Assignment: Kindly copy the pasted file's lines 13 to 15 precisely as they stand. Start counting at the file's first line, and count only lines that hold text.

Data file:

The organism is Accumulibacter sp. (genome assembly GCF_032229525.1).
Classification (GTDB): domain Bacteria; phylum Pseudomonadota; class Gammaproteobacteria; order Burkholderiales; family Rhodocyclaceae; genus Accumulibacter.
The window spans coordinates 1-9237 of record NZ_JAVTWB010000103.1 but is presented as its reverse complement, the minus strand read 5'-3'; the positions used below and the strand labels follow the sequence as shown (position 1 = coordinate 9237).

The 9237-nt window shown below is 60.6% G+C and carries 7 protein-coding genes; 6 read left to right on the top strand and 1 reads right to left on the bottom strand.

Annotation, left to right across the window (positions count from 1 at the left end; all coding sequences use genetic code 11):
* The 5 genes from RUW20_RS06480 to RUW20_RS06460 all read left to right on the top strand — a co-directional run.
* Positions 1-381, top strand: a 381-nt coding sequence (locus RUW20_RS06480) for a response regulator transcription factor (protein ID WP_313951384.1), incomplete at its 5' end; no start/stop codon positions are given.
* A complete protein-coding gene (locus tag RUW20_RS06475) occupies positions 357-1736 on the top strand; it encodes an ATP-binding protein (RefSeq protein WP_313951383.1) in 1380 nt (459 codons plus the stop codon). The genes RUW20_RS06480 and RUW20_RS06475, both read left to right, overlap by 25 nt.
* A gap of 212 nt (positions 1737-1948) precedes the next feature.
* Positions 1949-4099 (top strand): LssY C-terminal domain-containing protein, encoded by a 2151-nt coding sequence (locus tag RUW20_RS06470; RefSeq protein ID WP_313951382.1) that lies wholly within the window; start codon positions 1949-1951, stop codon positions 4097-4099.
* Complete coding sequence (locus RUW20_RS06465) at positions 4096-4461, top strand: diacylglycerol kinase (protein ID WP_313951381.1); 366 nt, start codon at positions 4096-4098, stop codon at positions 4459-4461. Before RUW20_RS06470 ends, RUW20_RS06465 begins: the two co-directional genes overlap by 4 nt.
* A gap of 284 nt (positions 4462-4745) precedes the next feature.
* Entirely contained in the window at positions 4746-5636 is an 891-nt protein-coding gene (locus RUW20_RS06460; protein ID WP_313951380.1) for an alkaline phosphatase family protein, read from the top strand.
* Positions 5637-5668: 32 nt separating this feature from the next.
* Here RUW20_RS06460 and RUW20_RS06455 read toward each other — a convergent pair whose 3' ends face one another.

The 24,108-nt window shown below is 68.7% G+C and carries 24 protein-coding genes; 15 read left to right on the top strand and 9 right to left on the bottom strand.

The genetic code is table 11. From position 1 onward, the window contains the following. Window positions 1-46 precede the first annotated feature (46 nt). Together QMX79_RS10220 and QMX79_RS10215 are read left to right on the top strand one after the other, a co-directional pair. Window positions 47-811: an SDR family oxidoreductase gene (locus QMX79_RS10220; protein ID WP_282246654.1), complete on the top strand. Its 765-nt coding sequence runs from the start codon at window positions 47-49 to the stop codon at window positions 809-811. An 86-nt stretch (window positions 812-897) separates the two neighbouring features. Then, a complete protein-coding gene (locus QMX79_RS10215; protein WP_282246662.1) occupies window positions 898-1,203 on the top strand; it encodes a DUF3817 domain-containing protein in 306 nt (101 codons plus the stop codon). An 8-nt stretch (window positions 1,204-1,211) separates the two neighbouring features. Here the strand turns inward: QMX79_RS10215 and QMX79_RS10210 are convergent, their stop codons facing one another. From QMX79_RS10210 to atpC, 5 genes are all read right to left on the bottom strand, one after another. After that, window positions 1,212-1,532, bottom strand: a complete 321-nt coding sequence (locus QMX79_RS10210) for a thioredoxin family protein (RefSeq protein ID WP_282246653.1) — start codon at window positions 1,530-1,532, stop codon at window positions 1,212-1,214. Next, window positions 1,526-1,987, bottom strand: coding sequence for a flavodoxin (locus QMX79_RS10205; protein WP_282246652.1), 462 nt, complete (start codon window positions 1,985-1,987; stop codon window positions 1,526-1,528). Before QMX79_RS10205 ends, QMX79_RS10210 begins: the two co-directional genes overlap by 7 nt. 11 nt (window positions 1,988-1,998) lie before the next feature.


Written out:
* Entirely contained in the window at positions 4746-5636 is an 891-nt protein-coding gene (locus RUW20_RS06460; protein ID WP_313951380.1) for an alkaline phosphatase family protein, read from the top strand.
* Positions 5637-5668: 32 nt separating this feature from the next.
* Here RUW20_RS06460 and RUW20_RS06455 read toward each other — a convergent pair whose 3' ends face one another.